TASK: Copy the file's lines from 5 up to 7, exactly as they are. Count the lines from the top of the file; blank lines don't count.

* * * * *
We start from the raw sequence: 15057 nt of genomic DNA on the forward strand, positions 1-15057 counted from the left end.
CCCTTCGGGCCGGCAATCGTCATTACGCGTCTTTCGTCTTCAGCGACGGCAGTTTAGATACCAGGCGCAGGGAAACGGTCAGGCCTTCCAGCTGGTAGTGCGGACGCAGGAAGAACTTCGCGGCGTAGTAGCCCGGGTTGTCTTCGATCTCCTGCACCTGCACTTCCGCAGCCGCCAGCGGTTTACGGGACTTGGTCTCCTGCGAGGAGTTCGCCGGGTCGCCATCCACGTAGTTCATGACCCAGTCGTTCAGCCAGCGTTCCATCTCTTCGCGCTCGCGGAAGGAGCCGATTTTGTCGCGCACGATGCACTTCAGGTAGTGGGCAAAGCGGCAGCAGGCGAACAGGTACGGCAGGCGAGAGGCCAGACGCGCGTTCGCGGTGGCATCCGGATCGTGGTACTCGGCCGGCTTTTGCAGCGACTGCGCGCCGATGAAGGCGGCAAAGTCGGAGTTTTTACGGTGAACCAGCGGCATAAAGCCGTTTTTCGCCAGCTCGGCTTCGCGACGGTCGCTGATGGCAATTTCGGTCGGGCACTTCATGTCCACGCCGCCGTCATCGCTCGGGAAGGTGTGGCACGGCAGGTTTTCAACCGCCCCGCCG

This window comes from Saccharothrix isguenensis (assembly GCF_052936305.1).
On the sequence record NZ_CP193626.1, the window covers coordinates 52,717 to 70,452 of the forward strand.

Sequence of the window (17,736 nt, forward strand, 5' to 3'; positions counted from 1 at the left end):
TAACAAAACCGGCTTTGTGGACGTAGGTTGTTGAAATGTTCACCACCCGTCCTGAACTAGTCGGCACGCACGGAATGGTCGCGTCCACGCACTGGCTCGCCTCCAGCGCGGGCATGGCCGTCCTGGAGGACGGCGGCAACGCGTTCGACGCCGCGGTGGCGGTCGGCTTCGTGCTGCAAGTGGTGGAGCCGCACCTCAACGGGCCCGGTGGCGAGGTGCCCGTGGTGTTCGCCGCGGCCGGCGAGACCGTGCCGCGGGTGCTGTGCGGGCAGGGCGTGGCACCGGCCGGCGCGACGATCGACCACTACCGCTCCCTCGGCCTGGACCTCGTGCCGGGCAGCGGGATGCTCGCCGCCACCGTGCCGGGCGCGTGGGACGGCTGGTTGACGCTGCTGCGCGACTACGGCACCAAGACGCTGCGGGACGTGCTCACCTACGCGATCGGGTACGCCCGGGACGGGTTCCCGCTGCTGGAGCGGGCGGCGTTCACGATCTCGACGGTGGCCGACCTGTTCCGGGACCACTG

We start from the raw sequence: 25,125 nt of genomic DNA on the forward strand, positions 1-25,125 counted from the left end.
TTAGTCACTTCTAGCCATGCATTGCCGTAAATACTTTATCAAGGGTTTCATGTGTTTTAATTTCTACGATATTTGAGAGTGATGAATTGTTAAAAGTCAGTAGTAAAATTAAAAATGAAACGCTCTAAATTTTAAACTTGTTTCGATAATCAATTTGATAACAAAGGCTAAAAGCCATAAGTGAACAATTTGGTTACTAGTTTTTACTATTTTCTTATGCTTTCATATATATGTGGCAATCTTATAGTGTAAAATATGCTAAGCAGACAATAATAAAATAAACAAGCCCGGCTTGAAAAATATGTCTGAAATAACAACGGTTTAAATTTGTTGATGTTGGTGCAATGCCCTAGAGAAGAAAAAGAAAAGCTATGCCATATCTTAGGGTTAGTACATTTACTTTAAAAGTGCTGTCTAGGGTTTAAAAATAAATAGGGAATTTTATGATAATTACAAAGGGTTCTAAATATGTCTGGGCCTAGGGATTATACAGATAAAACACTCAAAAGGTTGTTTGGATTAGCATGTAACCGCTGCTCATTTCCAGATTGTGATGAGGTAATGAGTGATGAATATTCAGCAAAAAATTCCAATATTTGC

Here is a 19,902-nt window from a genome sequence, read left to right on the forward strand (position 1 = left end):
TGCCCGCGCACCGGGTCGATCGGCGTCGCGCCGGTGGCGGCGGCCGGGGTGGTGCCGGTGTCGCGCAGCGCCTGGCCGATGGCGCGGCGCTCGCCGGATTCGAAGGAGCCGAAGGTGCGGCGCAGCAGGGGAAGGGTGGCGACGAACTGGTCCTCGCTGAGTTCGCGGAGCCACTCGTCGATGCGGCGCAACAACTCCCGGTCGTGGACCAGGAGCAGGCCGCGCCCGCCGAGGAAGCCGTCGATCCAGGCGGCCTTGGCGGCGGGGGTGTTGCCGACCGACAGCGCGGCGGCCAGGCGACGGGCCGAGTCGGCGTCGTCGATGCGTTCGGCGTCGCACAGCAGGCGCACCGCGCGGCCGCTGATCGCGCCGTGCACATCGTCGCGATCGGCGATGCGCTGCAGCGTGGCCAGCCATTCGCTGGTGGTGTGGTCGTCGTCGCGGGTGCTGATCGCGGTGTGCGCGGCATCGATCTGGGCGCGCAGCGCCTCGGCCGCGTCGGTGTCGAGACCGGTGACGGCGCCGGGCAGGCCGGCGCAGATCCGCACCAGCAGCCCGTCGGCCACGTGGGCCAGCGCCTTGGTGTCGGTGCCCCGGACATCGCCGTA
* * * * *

Sequence of the window (17,736 nt, forward strand, 5' to 3'; positions counted from 1 at the left end):
TAACAAAACCGGCTTTGTGGACGTAGGTTGTTGAAATGTTCACCACCCGTCCTGAACTAGTCGGCACGCACGGAATGGTCGCGTCCACGCACTGGCTCGCCTCCAGCGCGGGCATGGCCGTCCTGGAGGACGGCGGCAACGCGTTCGACGCCGCGGTGGCGGTCGGCTTCGTGCTGCAAGTGGTGGAGCCGCACCTCAACGGGCCCGGTGGCGAGGTGCCCGTGGTGTTCGCCGCGGCCGGCGAGACCGTGCCGCGGGTGCTGTGCGGGCAGGGCGTGGCACCGGCCGGCGCGACGATCGACCACTACCGCTCCCTCGGCCTGGACCTCGTGCCGGGCAGCGGGATGCTCGCCGCCACCGTGCCGGGCGCGTGGGACGGCTGGTTGACGCTGCTGCGCGACTACGGCACCAAGACGCTGCGGGACGTGCTCACCTACGCGATCGGGTACGCCCGGGACGGGTTCCCGCTGCTGGAGCGGGCGGCGTTCACGATCTCGACGGTGGCCGACCTGTTCCGGGACCACTG

We start from the raw sequence: 25,125 nt of genomic DNA on the forward strand, positions 1-25,125 counted from the left end.